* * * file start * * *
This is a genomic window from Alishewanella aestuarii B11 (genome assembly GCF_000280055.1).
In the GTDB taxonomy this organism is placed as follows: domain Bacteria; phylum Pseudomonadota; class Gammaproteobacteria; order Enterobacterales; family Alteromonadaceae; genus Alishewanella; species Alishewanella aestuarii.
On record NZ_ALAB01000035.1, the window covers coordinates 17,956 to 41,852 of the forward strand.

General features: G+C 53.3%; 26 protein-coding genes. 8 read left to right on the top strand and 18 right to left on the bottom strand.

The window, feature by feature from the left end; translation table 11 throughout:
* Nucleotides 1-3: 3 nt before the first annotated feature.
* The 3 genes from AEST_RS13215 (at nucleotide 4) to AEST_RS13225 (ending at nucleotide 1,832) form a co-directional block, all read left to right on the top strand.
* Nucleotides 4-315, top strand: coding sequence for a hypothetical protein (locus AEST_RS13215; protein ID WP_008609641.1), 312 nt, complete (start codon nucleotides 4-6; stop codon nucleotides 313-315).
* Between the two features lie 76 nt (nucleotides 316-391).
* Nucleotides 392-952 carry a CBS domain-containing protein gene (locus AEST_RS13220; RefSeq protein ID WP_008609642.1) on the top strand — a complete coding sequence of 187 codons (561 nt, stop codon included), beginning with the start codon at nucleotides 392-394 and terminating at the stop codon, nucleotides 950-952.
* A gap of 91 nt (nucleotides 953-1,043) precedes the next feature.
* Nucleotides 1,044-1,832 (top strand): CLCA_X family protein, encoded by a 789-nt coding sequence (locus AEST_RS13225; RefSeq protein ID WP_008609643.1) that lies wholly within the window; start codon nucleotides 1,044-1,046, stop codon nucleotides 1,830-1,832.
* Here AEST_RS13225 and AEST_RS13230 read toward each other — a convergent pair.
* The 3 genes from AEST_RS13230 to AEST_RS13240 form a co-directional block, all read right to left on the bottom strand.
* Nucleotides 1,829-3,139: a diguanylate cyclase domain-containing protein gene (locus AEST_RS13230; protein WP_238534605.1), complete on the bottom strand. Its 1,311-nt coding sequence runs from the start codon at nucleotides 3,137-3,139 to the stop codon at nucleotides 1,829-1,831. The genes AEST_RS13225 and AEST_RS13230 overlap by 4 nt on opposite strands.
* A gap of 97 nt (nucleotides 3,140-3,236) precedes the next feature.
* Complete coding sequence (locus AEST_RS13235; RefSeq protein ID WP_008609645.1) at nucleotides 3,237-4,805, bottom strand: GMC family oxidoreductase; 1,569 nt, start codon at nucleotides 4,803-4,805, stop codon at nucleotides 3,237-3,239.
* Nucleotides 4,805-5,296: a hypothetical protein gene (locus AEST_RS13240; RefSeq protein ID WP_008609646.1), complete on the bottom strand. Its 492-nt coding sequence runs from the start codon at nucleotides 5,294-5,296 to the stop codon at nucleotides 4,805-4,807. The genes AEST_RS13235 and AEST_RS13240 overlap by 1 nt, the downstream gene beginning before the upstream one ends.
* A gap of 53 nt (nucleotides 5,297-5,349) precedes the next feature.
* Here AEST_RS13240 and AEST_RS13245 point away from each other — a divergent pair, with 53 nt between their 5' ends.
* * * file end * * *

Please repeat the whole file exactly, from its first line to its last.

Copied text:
This is a genomic window from Alishewanella aestuarii B11 (genome assembly GCF_000280055.1).
In the GTDB taxonomy this organism is placed as follows: domain Bacteria; phylum Pseudomonadota; class Gammaproteobacteria; order Enterobacterales; family Alteromonadaceae; genus Alishewanella; species Alishewanella aestuarii.
On record NZ_ALAB01000035.1, the window covers coordinates 17,956 to 41,852 of the forward strand.

General features: G+C 53.3%; 26 protein-coding genes. 8 read left to right on the top strand and 18 right to left on the bottom strand.

The window, feature by feature from the left end; translation table 11 throughout:
* Nucleotides 1-3: 3 nt before the first annotated feature.
* The 3 genes from AEST_RS13215 (at nucleotide 4) to AEST_RS13225 (ending at nucleotide 1,832) form a co-directional block, all read left to right on the top strand.
* Nucleotides 4-315, top strand: coding sequence for a hypothetical protein (locus AEST_RS13215; protein ID WP_008609641.1), 312 nt, complete (start codon nucleotides 4-6; stop codon nucleotides 313-315).
* Between the two features lie 76 nt (nucleotides 316-391).
* Nucleotides 392-952 carry a CBS domain-containing protein gene (locus AEST_RS13220; RefSeq protein ID WP_008609642.1) on the top strand — a complete coding sequence of 187 codons (561 nt, stop codon included), beginning with the start codon at nucleotides 392-394 and terminating at the stop codon, nucleotides 950-952.
* A gap of 91 nt (nucleotides 953-1,043) precedes the next feature.
* Nucleotides 1,044-1,832 (top strand): CLCA_X family protein, encoded by a 789-nt coding sequence (locus AEST_RS13225; RefSeq protein ID WP_008609643.1) that lies wholly within the window; start codon nucleotides 1,044-1,046, stop codon nucleotides 1,830-1,832.
* Here AEST_RS13225 and AEST_RS13230 read toward each other — a convergent pair.
* The 3 genes from AEST_RS13230 to AEST_RS13240 form a co-directional block, all read right to left on the bottom strand.
* Nucleotides 1,829-3,139: a diguanylate cyclase domain-containing protein gene (locus AEST_RS13230; protein WP_238534605.1), complete on the bottom strand. Its 1,311-nt coding sequence runs from the start codon at nucleotides 3,137-3,139 to the stop codon at nucleotides 1,829-1,831. The genes AEST_RS13225 and AEST_RS13230 overlap by 4 nt on opposite strands.
* A gap of 97 nt (nucleotides 3,140-3,236) precedes the next feature.
* Complete coding sequence (locus AEST_RS13235; RefSeq protein ID WP_008609645.1) at nucleotides 3,237-4,805, bottom strand: GMC family oxidoreductase; 1,569 nt, start codon at nucleotides 4,803-4,805, stop codon at nucleotides 3,237-3,239.
* Nucleotides 4,805-5,296: a hypothetical protein gene (locus AEST_RS13240; RefSeq protein ID WP_008609646.1), complete on the bottom strand. Its 492-nt coding sequence runs from the start codon at nucleotides 5,294-5,296 to the stop codon at nucleotides 4,805-4,807. The genes AEST_RS13235 and AEST_RS13240 overlap by 1 nt, the downstream gene beginning before the upstream one ends.
* A gap of 53 nt (nucleotides 5,297-5,349) precedes the next feature.
* Here AEST_RS13240 and AEST_RS13245 point away from each other — a divergent pair, with 53 nt between their 5' ends.